Five ways Newark Public Schools alumni can help rebuild our neighborhood schools (whether you still live in Newark or not)

Fellow Newark Public Schools alumni, if you truly believe that Black Lives Matter, it is time to give the black and brown lives in your hometown’s neighborhood schools some of your attention.

This is not a stand against any other kind of school, for every public entity serving the children of Newark needs to be uplifted and supported. As a social justice advocate and organizer, my work is driven by the belief that all children deserve the right to a high quality education.

However, our neighborhood schools – the schools that most of us 25 and older graduated from – are the least supported and the most in need of it. The schools that educated us and played a major role in who we are today, the schools we were able to walk to as children, are now being closed, neglected, traded in, destabilized, under-resourced and generalized as failure factories.


Kaleena Berryman, center, poses with students.

But they are not failure factories. They are the schools that produced you and me. They are the schools that, if I may keep it real, must be seen as failures for other “school options” to grow. They are the schools whose very real socio-economic challenges are left for footnotes and afterthoughts, just like the cultural history of the children who are taught in them. And they are the schools that too many of us have turned our backs on.

The city of Newark struggles with many problems that create the conditions that schools must address before they can even begin to educate our children. The barriers can be overcome and all children can have the chance to excel, but it takes a holistic, whole child approach; an understanding of the issues and solutions; and a great deal of support and strategically placed resources to make it happen.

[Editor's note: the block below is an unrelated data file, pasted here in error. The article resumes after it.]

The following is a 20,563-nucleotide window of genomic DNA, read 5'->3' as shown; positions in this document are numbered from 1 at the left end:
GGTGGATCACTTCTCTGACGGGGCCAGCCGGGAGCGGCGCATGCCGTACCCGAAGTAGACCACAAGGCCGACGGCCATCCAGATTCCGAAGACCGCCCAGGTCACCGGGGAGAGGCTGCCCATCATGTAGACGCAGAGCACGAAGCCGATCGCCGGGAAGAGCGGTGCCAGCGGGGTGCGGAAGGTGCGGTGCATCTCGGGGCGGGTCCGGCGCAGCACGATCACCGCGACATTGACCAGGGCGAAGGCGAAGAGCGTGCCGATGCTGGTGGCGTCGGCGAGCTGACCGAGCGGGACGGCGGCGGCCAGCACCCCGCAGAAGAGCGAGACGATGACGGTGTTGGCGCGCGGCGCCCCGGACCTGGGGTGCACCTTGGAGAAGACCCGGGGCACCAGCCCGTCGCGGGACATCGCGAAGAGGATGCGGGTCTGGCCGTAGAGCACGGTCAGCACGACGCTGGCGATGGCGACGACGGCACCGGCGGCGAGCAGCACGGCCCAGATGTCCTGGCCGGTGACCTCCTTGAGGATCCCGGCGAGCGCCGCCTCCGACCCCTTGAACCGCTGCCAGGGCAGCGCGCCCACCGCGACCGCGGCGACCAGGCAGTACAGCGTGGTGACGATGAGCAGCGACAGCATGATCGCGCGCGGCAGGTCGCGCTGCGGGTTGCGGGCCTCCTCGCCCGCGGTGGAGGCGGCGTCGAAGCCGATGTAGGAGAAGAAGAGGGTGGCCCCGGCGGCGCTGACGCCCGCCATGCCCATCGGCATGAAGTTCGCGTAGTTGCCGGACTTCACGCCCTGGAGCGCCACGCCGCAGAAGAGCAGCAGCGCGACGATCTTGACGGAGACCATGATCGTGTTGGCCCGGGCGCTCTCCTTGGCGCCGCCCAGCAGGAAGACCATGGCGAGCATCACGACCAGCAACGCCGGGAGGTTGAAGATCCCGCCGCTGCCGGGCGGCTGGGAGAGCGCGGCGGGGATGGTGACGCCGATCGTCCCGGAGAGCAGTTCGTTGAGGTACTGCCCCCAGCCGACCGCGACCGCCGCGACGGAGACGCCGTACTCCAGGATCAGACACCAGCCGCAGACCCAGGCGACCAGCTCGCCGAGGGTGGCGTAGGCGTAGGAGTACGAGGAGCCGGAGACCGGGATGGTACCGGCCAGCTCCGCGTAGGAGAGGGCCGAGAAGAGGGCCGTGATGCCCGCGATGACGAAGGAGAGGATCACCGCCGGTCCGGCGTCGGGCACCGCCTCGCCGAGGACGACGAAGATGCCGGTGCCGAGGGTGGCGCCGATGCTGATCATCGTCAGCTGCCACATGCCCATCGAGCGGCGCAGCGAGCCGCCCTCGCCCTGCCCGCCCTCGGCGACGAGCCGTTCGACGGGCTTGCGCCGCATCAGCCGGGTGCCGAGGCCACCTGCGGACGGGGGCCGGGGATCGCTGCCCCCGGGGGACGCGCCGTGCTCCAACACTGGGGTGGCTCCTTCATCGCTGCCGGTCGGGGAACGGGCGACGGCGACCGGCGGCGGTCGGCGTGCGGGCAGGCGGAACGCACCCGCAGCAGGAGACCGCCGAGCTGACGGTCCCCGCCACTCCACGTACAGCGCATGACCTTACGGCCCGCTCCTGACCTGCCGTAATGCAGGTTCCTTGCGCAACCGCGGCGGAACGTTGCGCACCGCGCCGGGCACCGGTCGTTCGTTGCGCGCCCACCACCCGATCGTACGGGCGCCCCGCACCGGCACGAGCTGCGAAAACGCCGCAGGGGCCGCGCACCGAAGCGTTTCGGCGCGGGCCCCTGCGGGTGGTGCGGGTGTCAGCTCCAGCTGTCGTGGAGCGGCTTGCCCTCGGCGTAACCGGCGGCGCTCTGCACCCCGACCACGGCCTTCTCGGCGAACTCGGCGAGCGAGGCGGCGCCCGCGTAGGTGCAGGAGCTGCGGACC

Most importantly, the children in that school must believe that they matter, and that with their Newark Public Schools education, they can achieve great things. The schools must empower them and their families with the knowledge and skills required to compete in this world. With the creation of public magnet schools and then public charter schools, it became easier for those with money and influence to turn their attention and resources away from neighborhood schools. Charters and magnets provide better results in a quicker amount of time. These schools are in different ways selective, and parents apply into them. It is an unspoken belief that attending them (charters and magnets) is a privilege. And that by contrast, attending a neighborhood school is simply, not.

That must change. And in my opinion, a key factor in changing how our children see their schools, their city, and themselves, is allowing them the opportunity to see themselves in us. The talented, enriched, educated and experienced alumni of the great city of Newark must come back in full force and take control. We must give a damn. We must raise our schools’ social capital. If we fail to do this, we will find that the city we know and love has very little that we can recognize.

A city is only as strong as the children its public schools produce. And the children of Newark will be deemed as in need of “saving” by outsiders, because those who are truly responsible for them have failed to do their job. I am in no way asking you to save Newark Public Schools. But I am challenging you with the task of leaving your mark on some part of it. Here are just a few options to get you started. I call them “five bricks,” and I encourage you to take one.

1. Stop looking down on your city
The mass mainstream media has done a phenomenal job of making it seems as though Newark’s streets only produce drug dealers, poverty and crime. Knowing the numbers and seeing the news reports of low-performing schools and murdered young people makes it easy for all of us to want to flee Newark, and not see any good here.

But if you think about it, that’s not the only part of Newark you know. When you were a student in Newark, as much as you may have loved your school, it was likely at that time labeled “failing” (the state took over the Newark Public Schools in 1995). Those who look down on Newark now once looked down on you too.